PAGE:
Volkswagen finally makes a hybrid, but will it electrify you?
The Golf GTE is Volkswagen’s first – ha-ha! – charge into hybrid driving, a short 18 years after Toyota’s Prius first apologised onto our streets. They’re late to the party, certainly, but with a compelling sell.
The GTE pairs an 8.8kWh lithium-ion battery powering a 102PS electric motor (bolted cleverly inside the gearbox housing) with a 1.4-litre, 150PS TSI direct-injection petrol engine. Together this somehow adds up to a combined power of 204PS – hmmm – and a theoretical range of 580 miles.
Giving a relatively titchy range of 31miles, the battery is charged via a nubbin under the front badge and should take around 3.75 hours from a domestic mains outlet, or 2.25 hours from a bespoke wall box. And here’s the big ticket number: 166. Volkswagen claims a combined cycle figure of 166mpg, while CO2 emissions should be zero in all-electric mode and 39g/km all round, so it’s expected to be exempt from VED and the Congestion Charge.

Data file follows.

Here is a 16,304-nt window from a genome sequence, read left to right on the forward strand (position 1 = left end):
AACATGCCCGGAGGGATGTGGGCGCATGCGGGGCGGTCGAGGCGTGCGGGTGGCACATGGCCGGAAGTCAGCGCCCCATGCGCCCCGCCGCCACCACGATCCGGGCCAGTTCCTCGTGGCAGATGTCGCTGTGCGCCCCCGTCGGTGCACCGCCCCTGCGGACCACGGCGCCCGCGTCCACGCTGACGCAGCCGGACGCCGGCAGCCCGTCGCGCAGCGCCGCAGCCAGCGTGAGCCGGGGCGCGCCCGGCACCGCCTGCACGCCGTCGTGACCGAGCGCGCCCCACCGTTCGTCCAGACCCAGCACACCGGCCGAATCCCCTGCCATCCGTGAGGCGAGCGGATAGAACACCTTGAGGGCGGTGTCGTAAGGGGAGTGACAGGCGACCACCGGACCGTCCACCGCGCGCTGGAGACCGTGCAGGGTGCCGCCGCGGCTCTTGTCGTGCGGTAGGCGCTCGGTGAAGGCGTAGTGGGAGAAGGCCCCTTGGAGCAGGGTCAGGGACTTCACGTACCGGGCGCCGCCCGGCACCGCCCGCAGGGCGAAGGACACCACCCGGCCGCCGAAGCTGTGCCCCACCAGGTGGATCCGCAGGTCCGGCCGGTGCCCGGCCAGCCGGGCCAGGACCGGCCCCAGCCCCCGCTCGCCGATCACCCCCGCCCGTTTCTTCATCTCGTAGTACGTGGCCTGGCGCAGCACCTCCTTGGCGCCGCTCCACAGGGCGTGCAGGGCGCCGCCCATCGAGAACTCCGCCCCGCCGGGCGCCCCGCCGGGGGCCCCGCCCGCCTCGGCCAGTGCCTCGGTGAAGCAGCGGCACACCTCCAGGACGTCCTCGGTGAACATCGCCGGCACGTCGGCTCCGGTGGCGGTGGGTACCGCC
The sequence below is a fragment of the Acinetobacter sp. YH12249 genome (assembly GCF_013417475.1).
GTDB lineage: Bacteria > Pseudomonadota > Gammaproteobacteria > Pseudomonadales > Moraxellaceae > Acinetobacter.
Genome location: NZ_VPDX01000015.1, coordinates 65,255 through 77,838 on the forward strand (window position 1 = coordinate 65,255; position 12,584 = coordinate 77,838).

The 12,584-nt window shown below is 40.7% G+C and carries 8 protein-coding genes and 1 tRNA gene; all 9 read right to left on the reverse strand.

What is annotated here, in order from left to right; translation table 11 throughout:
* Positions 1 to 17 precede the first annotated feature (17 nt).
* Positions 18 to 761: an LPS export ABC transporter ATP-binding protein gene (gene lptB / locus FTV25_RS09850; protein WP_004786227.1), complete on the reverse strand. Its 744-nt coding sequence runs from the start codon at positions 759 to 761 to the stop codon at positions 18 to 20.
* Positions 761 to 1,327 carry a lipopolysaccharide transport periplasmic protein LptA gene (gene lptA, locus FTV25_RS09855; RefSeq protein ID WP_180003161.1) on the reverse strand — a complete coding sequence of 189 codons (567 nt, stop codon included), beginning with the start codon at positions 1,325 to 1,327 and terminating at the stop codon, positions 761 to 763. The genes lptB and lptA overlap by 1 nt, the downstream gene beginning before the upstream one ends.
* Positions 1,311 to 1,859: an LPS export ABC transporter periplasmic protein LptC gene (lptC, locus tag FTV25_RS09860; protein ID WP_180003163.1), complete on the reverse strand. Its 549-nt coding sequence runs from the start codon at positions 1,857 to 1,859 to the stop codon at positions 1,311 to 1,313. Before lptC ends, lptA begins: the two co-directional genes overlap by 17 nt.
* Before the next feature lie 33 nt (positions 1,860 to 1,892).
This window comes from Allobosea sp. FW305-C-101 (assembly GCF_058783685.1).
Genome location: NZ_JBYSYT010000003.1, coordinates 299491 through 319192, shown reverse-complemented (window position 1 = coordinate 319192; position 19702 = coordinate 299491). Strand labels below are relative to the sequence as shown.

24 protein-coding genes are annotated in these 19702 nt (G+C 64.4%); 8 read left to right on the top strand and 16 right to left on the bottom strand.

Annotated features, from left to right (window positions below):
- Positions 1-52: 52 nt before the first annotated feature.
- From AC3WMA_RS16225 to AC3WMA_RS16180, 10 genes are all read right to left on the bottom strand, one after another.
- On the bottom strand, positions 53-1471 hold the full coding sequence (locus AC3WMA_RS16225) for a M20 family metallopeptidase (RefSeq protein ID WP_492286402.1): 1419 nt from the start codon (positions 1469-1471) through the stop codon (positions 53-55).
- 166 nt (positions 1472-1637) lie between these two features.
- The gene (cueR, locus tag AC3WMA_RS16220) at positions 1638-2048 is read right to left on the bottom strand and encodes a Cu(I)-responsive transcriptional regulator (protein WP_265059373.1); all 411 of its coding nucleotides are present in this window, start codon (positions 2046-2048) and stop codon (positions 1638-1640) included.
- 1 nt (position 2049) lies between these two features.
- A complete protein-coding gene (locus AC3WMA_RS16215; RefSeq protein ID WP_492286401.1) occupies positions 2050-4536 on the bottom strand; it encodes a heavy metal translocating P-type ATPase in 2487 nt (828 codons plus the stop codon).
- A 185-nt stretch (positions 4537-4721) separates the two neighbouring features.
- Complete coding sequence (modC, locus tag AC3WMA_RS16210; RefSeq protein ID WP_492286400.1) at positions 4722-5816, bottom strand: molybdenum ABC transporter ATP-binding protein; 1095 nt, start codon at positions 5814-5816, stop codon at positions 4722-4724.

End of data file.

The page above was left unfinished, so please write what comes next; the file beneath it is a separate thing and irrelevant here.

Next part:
VW is desperate to position this in the same bracket as its GTi hot hatch. Hence the G and T up front. Indeed, they’re so serious about its GTi credentials they’ve even tailored the seat cloth with the brand’s iconic tartan bum-fondlers. Only in blue. Because blue’s “electric”, right?
This really is the best of all worlds: an electric runabout that’ll whizz you silently and cheaply to work – if you work reasonably nearby – while also an immensely fun hot hatch a spit off GTi performance when you marry the two engines. Wrapped in VW comfort, design skills and build quality. If the complicated engineering combination boasts VW’s legendary reliability, this is an enormously compelling vehicle.
Plus, with a £5k government electric vehicle rebate it’s £4,435 cheaper than a GTi. We know which one we’d rather have.
Read more: T3